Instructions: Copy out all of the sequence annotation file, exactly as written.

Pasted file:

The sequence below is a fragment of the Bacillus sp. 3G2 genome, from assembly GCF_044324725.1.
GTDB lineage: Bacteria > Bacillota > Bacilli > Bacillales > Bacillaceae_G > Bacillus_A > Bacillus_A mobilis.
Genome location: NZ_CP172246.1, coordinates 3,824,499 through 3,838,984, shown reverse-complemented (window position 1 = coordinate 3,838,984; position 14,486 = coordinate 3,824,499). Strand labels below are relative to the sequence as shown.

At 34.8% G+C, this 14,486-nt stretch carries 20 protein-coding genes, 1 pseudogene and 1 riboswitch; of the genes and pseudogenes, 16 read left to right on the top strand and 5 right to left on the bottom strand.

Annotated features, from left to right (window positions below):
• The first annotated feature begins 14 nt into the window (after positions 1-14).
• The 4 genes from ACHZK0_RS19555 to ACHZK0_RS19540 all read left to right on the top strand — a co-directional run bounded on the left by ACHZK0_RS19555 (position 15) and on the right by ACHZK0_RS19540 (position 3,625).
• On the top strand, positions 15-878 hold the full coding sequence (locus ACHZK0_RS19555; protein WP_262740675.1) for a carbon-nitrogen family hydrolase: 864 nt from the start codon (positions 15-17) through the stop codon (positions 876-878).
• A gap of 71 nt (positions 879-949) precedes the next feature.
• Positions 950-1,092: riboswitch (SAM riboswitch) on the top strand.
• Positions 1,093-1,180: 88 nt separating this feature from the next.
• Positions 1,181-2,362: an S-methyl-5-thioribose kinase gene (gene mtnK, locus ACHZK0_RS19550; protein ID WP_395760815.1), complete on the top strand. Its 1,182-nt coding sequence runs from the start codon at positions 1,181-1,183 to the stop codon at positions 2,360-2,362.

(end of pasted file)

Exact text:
The sequence below is a fragment of the Bacillus sp. 3G2 genome, from assembly GCF_044324725.1.
GTDB lineage: Bacteria > Bacillota > Bacilli > Bacillales > Bacillaceae_G > Bacillus_A > Bacillus_A mobilis.
Genome location: NZ_CP172246.1, coordinates 3,824,499 through 3,838,984, shown reverse-complemented (window position 1 = coordinate 3,838,984; position 14,486 = coordinate 3,824,499). Strand labels below are relative to the sequence as shown.

At 34.8% G+C, this 14,486-nt stretch carries 20 protein-coding genes, 1 pseudogene and 1 riboswitch; of the genes and pseudogenes, 16 read left to right on the top strand and 5 right to left on the bottom strand.

Annotated features, from left to right (window positions below):
• The first annotated feature begins 14 nt into the window (after positions 1-14).
• The 4 genes from ACHZK0_RS19555 to ACHZK0_RS19540 all read left to right on the top strand — a co-directional run bounded on the left by ACHZK0_RS19555 (position 15) and on the right by ACHZK0_RS19540 (position 3,625).
• On the top strand, positions 15-878 hold the full coding sequence (locus ACHZK0_RS19555; protein WP_262740675.1) for a carbon-nitrogen family hydrolase: 864 nt from the start codon (positions 15-17) through the stop codon (positions 876-878).
• A gap of 71 nt (positions 879-949) precedes the next feature.
• Positions 950-1,092: riboswitch (SAM riboswitch) on the top strand.
• Positions 1,093-1,180: 88 nt separating this feature from the next.
• Positions 1,181-2,362: an S-methyl-5-thioribose kinase gene (gene mtnK, locus ACHZK0_RS19550; protein ID WP_395760815.1), complete on the top strand. Its 1,182-nt coding sequence runs from the start codon at positions 1,181-1,183 to the stop codon at positions 2,360-2,362.